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      Dear Guests   12/24/2016

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qed

Tree counting

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qed    2

I getting some images of a oil palm estate taken from a DIY drone. The image is stitch and mosaic. Has anyone done automated tree counting on these images.

 

Seen some examples using eCognition but that was with multi-spectral images.

 

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Arhanghelul    119

If you have a very-high resolution image (< 1m ) and it has only 3 spectral bands in the visible spectrum (Red, Green, Blue - RGB) with no additional infrared bands (NIR), the best option to extract trees is to use an OBIA method ( > eCognition is one of the best OBIA softwares).

 

So, for your task, me I would use eCognition.

 

;)

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Green_wing    2

look at maxmax website, they do NIR conventions on cameras that can fit on drones. Did a canon compact with them 100%. Try imageJ (free software), run the NDVI settings you will get some data. Or use a blue filter on your camera, you will get usable images for NDVI. 

I got good data with dessert palms from RGB images in eCognition, but you have o play with the analysis a bit! Having a NIR layer will make life easy for you. 

 

Good Luck ;)

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souvik.gis    16

I getting some images of a oil palm estate taken from a DIY drone. The image is stitch and mosaic. Has anyone done automated tree counting on these images.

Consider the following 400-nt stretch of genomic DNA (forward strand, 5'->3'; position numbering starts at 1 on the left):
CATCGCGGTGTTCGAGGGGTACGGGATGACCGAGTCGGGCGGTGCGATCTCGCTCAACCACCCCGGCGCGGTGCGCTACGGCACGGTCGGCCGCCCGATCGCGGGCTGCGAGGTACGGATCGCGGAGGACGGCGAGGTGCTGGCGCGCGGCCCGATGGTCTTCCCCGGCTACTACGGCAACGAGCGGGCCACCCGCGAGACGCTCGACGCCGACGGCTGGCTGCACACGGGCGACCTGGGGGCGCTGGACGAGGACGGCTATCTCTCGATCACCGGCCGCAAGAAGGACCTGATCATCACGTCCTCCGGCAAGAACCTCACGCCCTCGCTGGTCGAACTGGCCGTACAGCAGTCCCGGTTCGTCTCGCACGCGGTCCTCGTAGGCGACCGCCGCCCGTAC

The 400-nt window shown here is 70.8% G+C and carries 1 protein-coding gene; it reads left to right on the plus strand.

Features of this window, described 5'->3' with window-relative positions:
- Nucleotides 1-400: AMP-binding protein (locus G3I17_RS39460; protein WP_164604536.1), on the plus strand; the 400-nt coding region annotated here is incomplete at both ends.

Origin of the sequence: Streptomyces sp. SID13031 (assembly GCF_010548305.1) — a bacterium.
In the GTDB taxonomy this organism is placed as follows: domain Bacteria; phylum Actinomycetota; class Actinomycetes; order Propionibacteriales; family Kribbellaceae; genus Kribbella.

Seen some examples using eCognition but that was with multi-spectral images.

Does the tree comes with a different color than all the other object? If yes then try supervised classification creating two class one with the color of the tree and other for all image. it will classify the image distinct color to the tree. then count the occurrence of the color. But it is not a good process. from image it may not be possible to count the tree until you have the signature of tree. If you have NIR (Near Infra Red) image you will get a patch of tree not a count.  

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meodensi    10

Oil palm tree counting is a quite simple application. You can simply use following methods:

 

1. Ravine extraction (Honda Kyioshi): Based on the fact that the top canopy is the brightest point. The ravine (or the valley between 2 trees) looks darker. Doing it, you wil be able to locate the central point of each tree. Then counting is some simple works to do aftewards.

2. Local threshold texture matching: Requires some programming tasks. Get the individual trees as samplings (with different sizes of canopy) and then match them over the whole image. The matching algorithm can be image correlation or histograming matching. I already did it with VB programming and it works perfectly. By doing this, you can also be able to map individual trees.

 

All of this is based on RGB image. For better results, mask the plantation areas before running the procedure.

 

Of course there are several other options to do. If you want to operate the procedure in an automatic way, the programming skill is needed.

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meodensi    10